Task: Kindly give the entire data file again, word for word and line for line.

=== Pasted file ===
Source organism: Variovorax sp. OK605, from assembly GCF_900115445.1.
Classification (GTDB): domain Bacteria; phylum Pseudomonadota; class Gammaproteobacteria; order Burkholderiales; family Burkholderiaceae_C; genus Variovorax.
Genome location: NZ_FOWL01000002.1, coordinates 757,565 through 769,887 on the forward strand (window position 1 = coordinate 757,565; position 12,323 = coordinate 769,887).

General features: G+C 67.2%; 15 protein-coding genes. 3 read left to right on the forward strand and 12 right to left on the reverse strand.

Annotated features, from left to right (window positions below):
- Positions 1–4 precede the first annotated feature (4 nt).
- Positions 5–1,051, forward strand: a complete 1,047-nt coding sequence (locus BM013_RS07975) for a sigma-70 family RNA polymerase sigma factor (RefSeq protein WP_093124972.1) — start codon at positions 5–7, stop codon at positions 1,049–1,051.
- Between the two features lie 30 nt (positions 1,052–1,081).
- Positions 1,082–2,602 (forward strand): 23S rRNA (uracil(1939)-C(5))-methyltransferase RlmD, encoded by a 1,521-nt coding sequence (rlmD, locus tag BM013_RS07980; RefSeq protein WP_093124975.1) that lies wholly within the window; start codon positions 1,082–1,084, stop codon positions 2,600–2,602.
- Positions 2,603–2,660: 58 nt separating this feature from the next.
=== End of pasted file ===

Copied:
Source organism: Variovorax sp. OK605, from assembly GCF_900115445.1.
Classification (GTDB): domain Bacteria; phylum Pseudomonadota; class Gammaproteobacteria; order Burkholderiales; family Burkholderiaceae_C; genus Variovorax.
Genome location: NZ_FOWL01000002.1, coordinates 757,565 through 769,887 on the forward strand (window position 1 = coordinate 757,565; position 12,323 = coordinate 769,887).

General features: G+C 67.2%; 15 protein-coding genes. 3 read left to right on the forward strand and 12 right to left on the reverse strand.

Annotated features, from left to right (window positions below):
- Positions 1–4 precede the first annotated feature (4 nt).
- Positions 5–1,051, forward strand: a complete 1,047-nt coding sequence (locus BM013_RS07975) for a sigma-70 family RNA polymerase sigma factor (RefSeq protein WP_093124972.1) — start codon at positions 5–7, stop codon at positions 1,049–1,051.
- Between the two features lie 30 nt (positions 1,052–1,081).
- Positions 1,082–2,602 (forward strand): 23S rRNA (uracil(1939)-C(5))-methyltransferase RlmD, encoded by a 1,521-nt coding sequence (rlmD, locus tag BM013_RS07980; RefSeq protein WP_093124975.1) that lies wholly within the window; start codon positions 1,082–1,084, stop codon positions 2,600–2,602.
- Positions 2,603–2,660: 58 nt separating this feature from the next.